When Pallas had seated himself, she leaned forward eagerly. Her voice sounded lifeless with the scrying ward in place. “Your message said it was urgent. Do you have word of Garron and Seith?”

He sighed heavily. “Not the type we had hoped. A message arrived by pigeon today. Apparently the Viz-Jaq’taar escorting Garron never returned to the enclave. Scouts were dispatched to look for them. They searched the land to the northeast of the enclave and found the bodies of four mage slayers and dead hellspawn piled all about them. A few hours away, they found Garron’s body."

Maeryn put her hand to her mouth and then slowly let it fall back to her lap. "Then it's over. We've failed."

"It's my fault," Pallas said, sinking into a chair. "I should not have tried to keep our plan secret. If I had gone to the council with this, they would have put all of the might of the Horadrim behind this task.”

“Or,” she pointed out acerbically, “they might simply have debated the matter endlessly while hellspawn attacked the enclave. You knew we needed to move quickly. You knew the dangers in revealing the Key to the larger community of Horadrim. You made the right decision.”

“My decision may have cost us everything. The only possible conclusion to reach is that we were betrayed from within.”

“By whom? One of your confidants?”

He nodded. “Or just someone very resourceful. Now we are left to try to puzzle through just what this turn of events might mean.” He stood, pulled a book down from its shelf and thumbed through the pages. He placed it open before her. "This is a history of the Binding, written by a little-known scholar who was born nearly three centuries after Diablo was sealed away." He pointed to a passage. "Read what he has to say here."

One of the more persistent legends surrounding the time of the Binding is that of an item of great power, often called the Source Key, an item presumably created to destroy the Prime Evils. A search through the personal journals of Horadrim of the time, along with correspondence and official documents, has turned up no direct references to such an item. However, in a few otherwise unimportant documents, we find mention of an item or a weapon, unnamed in every case. Consider the journal entry of a Horadric mage, probably written the year before Mephisto’s capture. In it, he states:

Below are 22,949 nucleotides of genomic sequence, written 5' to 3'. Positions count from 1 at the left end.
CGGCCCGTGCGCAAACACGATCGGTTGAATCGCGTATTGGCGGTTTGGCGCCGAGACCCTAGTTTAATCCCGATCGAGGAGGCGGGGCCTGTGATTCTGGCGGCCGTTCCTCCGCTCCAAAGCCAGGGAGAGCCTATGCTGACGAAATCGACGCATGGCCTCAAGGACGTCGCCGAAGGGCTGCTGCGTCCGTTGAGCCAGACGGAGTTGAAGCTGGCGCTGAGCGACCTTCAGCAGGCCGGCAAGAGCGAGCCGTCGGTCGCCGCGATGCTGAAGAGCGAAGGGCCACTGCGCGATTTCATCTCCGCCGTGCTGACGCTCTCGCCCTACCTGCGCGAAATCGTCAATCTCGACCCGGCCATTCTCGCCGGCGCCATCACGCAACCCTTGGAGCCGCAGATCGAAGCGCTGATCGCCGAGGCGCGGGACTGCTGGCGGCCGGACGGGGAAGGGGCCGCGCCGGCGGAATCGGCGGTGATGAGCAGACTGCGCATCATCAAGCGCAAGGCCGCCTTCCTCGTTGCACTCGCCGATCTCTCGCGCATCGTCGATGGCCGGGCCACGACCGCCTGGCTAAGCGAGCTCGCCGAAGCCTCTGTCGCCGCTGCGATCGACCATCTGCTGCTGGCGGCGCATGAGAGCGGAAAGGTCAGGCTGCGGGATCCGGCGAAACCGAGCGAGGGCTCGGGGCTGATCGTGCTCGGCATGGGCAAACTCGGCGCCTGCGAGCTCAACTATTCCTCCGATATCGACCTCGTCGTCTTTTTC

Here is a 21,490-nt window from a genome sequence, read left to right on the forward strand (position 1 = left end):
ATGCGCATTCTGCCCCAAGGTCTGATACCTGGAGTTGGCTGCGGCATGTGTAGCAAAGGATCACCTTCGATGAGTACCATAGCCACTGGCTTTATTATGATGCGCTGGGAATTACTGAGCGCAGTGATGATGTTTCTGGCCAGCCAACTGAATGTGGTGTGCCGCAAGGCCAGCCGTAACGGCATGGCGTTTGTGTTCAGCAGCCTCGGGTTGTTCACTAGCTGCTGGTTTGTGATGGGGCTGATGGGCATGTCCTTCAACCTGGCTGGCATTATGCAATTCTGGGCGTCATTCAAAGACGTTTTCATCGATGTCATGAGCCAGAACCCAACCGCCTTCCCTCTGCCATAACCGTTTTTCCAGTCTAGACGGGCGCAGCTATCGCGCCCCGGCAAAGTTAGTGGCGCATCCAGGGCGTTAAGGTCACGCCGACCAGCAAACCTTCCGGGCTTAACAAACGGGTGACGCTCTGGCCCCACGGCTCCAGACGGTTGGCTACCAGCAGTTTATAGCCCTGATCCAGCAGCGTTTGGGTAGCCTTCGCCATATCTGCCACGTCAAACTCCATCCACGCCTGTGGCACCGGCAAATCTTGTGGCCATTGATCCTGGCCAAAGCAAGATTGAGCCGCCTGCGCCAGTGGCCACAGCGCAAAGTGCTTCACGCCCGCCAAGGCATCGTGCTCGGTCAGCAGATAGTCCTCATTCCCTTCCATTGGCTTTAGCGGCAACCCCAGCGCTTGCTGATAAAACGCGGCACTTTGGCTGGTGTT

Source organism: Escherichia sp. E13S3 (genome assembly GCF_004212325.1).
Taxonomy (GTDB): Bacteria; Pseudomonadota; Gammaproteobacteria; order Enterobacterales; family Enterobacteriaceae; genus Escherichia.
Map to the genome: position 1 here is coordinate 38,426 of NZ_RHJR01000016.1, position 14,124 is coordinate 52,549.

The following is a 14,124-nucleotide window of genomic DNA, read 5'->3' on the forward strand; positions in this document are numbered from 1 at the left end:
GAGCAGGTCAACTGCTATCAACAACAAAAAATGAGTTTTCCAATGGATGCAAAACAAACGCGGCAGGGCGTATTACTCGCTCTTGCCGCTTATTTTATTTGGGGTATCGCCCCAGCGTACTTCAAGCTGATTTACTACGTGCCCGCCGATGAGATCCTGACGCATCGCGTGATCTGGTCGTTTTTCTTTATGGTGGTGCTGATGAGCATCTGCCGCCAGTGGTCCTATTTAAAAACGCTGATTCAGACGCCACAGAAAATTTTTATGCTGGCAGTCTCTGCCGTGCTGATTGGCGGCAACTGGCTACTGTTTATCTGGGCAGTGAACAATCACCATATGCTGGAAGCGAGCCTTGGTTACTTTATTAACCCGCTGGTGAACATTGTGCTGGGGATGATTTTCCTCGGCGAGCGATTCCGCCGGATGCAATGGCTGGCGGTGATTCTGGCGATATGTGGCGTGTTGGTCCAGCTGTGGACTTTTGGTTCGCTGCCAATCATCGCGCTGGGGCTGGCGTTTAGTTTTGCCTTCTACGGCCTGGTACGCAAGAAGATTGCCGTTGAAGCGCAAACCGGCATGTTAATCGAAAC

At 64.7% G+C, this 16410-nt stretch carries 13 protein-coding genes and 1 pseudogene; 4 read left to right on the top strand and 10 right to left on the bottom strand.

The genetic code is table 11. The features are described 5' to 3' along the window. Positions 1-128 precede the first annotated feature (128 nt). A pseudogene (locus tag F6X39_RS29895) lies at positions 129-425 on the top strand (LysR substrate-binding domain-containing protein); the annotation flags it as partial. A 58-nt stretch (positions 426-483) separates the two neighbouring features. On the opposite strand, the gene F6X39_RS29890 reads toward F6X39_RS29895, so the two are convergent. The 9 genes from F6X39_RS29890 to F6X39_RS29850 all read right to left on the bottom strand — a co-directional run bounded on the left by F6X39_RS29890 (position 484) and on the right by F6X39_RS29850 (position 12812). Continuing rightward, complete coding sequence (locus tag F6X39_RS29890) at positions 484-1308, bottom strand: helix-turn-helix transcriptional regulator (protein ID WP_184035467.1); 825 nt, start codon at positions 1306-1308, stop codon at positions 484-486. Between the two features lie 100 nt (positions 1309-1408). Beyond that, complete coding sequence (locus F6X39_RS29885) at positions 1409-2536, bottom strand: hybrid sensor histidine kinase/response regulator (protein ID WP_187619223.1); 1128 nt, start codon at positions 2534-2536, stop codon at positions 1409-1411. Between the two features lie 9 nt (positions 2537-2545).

"The war grows more desperate now. Tyrael assures us that the soulstones will contain the evils, but I wonder if this task is beyond us. Despite our efforts to corner them, the Three still roam the land unchecked. Though I believe that destroying the weapon was the only sane course to take, I wonder if we have thrown away our only hope of defeating the Three. I suppose it will be left to history to judge whether we made the right decision.”

Again, the official histories contain no references to such an item, but the similarities between the mention of this weapon and the myth of the Key are too striking to ignore. One intriguing explanation is that this weapon was so feared that the Horadrim wiped out all reference to it and swore their members to secrecy. The more likely explanation is that there was no Key at all, but that the legend itself grew out of an amalgam of such vague allusions.

Maeryn stopped reading and looked up. “The Horadrim of that time believed that the staff was destroyed.”

Pallas nodded. “Yes. They believed it to be gone. Moreover, it appears that great pains were taken to hide the very fact that it had ever existed. Why? It contradicts what little we know, or think we know, about the Key’s purpose. There is some element still missing. Perhaps there is something to it, something we can use to our advantage. I need you to tell me everything you know about it.”

Maeryn shrugged. There wasn’t much to tell. “The staff was given to us over twelve centuries ago, very close to the time that this book indicates its destruction. It was brought to us by one of your own order. He gave us a simple charge: protect the staff, guard the very knowledge of its existence, never let it fall into the hands of a mage. He would not tell us anything more except to warn us once more that it was imperative that we never reveal the staff to anyone outside of the Viz-Jaq’taar.”

“And you’ve learned nothing more about it in all these years?”

“We’ve maintained our promise up until now, when our hand was forced. We have no interest in magic except what we must know to defend ourselves from it.”

“And so all we have are tantalizing rumors and half-truths. An item we know next to nothing about is now in the hands of an enemy we truly know nothing about. There may be nothing we can do to get the Key back, for now, but perhaps we can learn more about our enemy. This is the task I give you. I want you to find the one that betrayed us.”

Maeryn’s eyes narrowed. She shook her head briskly. “I could not do that in secret. I might need to probe the minds of every mage here. Few could fail to notice the intrusion. There would be an uproar.”